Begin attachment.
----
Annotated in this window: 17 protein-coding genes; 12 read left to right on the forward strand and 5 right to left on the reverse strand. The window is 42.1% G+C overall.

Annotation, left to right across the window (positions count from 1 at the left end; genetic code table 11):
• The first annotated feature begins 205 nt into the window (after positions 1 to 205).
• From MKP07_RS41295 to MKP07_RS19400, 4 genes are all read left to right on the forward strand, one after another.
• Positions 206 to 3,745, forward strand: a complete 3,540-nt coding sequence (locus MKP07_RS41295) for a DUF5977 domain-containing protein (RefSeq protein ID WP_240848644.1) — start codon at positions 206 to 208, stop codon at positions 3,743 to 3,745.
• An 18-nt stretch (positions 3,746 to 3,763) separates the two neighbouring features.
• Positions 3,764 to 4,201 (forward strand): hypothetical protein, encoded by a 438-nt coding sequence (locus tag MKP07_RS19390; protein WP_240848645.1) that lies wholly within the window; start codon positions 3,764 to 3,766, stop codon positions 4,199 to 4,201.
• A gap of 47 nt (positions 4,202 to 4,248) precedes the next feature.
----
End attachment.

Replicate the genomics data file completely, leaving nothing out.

Annotated in this window: 17 protein-coding genes; 12 read left to right on the forward strand and 5 right to left on the reverse strand. The window is 42.1% G+C overall.

Annotation, left to right across the window (positions count from 1 at the left end; genetic code table 11):
• The first annotated feature begins 205 nt into the window (after positions 1 to 205).
• From MKP07_RS41295 to MKP07_RS19400, 4 genes are all read left to right on the forward strand, one after another.
• Positions 206 to 3,745, forward strand: a complete 3,540-nt coding sequence (locus MKP07_RS41295) for a DUF5977 domain-containing protein (RefSeq protein ID WP_240848644.1) — start codon at positions 206 to 208, stop codon at positions 3,743 to 3,745.
• An 18-nt stretch (positions 3,746 to 3,763) separates the two neighbouring features.
• Positions 3,764 to 4,201 (forward strand): hypothetical protein, encoded by a 438-nt coding sequence (locus tag MKP07_RS19390; protein WP_240848645.1) that lies wholly within the window; start codon positions 3,764 to 3,766, stop codon positions 4,199 to 4,201.
• A gap of 47 nt (positions 4,202 to 4,248) precedes the next feature.